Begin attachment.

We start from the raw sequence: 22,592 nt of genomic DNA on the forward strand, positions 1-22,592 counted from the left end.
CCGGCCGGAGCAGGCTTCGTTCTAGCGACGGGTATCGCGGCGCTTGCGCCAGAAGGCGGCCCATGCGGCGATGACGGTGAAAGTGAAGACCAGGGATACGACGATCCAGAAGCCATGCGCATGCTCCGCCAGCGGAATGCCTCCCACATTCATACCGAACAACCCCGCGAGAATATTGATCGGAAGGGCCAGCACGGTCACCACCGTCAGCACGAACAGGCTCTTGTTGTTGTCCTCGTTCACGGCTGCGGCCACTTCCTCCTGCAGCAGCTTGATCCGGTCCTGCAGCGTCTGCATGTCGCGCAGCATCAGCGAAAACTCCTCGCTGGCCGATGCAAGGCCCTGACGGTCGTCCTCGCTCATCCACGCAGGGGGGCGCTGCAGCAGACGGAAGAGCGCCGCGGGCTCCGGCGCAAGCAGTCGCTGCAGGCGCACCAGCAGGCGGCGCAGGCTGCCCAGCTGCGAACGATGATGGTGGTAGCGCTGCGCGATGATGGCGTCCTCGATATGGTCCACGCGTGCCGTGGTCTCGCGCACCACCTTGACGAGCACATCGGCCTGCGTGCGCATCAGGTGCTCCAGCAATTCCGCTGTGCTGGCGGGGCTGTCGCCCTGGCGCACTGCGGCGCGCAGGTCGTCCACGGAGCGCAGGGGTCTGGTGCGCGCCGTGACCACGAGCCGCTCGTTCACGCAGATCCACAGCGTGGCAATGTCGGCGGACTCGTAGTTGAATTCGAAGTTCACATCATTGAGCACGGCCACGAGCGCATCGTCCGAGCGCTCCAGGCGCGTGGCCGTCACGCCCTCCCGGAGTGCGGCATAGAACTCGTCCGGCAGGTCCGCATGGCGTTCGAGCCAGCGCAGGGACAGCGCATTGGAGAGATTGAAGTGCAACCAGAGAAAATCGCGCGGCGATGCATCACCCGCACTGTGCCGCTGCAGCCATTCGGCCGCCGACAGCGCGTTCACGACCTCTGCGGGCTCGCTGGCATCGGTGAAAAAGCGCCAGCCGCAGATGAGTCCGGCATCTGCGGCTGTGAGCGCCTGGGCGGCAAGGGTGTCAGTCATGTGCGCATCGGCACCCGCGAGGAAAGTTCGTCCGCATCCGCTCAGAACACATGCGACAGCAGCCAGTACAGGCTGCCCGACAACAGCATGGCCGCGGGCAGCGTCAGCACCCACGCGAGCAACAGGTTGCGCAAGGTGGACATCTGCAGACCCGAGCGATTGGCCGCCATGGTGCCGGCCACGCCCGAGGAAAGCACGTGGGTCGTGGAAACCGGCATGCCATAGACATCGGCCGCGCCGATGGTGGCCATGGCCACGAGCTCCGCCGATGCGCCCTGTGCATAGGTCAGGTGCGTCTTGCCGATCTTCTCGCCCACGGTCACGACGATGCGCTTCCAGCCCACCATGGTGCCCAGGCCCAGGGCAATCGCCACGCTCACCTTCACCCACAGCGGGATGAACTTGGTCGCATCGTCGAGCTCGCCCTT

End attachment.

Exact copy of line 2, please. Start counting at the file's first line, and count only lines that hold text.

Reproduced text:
CCGGCCGGAGCAGGCTTCGTTCTAGCGACGGGTATCGCGGCGCTTGCGCCAGAAGGCGGCCCATGCGGCGATGACGGTGAAAGTGAAGACCAGGGATACGACGATCCAGAAGCCATGCGCATGCTCCGCCAGCGGAATGCCTCCCACATTCATACCGAACAACCCCGCGAGAATATTGATCGGAAGGGCCAGCACGGTCACCACCGTCAGCACGAACAGGCTCTTGTTGTTGTCCTCGTTCACGGCTGCGGCCACTTCCTCCTGCAGCAGCTTGATCCGGTCCTGCAGCGTCTGCATGTCGCGCAGCATCAGCGAAAACTCCTCGCTGGCCGATGCAAGGCCCTGACGGTCGTCCTCGCTCATCCACGCAGGGGGGCGCTGCAGCAGACGGAAGAGCGCCGCGGGCTCCGGCGCAAGCAGTCGCTGCAGGCGCACCAGCAGGCGGCGCAGGCTGCCCAGCTGCGAACGATGATGGTGGTAGCGCTGCGCGATGATGGCGTCCTCGATATGGTCCACGCGTGCCGTGGTCTCGCGCACCACCTTGACGAGCACATCGGCCTGCGTGCGCATCAGGTGCTCCAGCAATTCCGCTGTGCTGGCGGGGCTGTCGCCCTGGCGCACTGCGGCGCGCAGGTCGTCCACGGAGCGCAGGGGTCTGGTGCGCGCCGTGACCACGAGCCGCTCGTTCACGCAGATCCACAGCGTGGCAATGTCGGCGGACTCGTAGTTGAATTCGAAGTTCACATCATTGAGCACGGCCACGAGCGCATCGTCCGAGCGCTCCAGGCGCGTGGCCGTCACGCCCTCCCGGAGTGCGGCATAGAACTCGTCCGGCAGGTCCGCATGGCGTTCGAGCCAGCGCAGGGACAGCGCATTGGAGAGATTGAAGTGCAACCAGAGAAAATCGCGCGGCGATGCATCACCCGCACTGTGCCGCTGCAGCCATTCGGCCGCCGACAGCGCGTTCACGACCTCTGCGGGCTCGCTGGCATCGGTGAAAAAGCGCCAGCCGCAGATGAGTCCGGCATCTGCGGCTGTGAGCGCCTGGGCGGCAAGGGTGTCAGTCATGTGCGCATCGGCACCCGCGAGGAAAGTTCGTCCGCATCCGCTCAGAACACATGCGACAGCAGCCAGTACAGGCTGCCCGACAACAGCATGGCCGCGGGCAGCGTCAGCACCCACGCGAGCAACAGGTTGCGCAAGGTGGACATCTGCAGACCCGAGCGATTGGCCGCCATGGTGCCGGCCACGCCCGAGGAAAGCACGTGGGTCGTGGAAACCGGCATGCCATAGACATCGGCCGCGCCGATGGTGGCCATGGCCACGAGCTCCGCCGATGCGCCCTGTGCATAGGTCAGGTGCGTCTTGCCGATCTTCTCGCCCACGGTCACGACGATGCGCTTCCAGCCCACCATGGTGCCCAGGCCCAGGGCAATCGCCACGCTCACCTTCACCCACAGCGGGATGAACTTGGTCGCATCGTCGAGCTCGCCCTT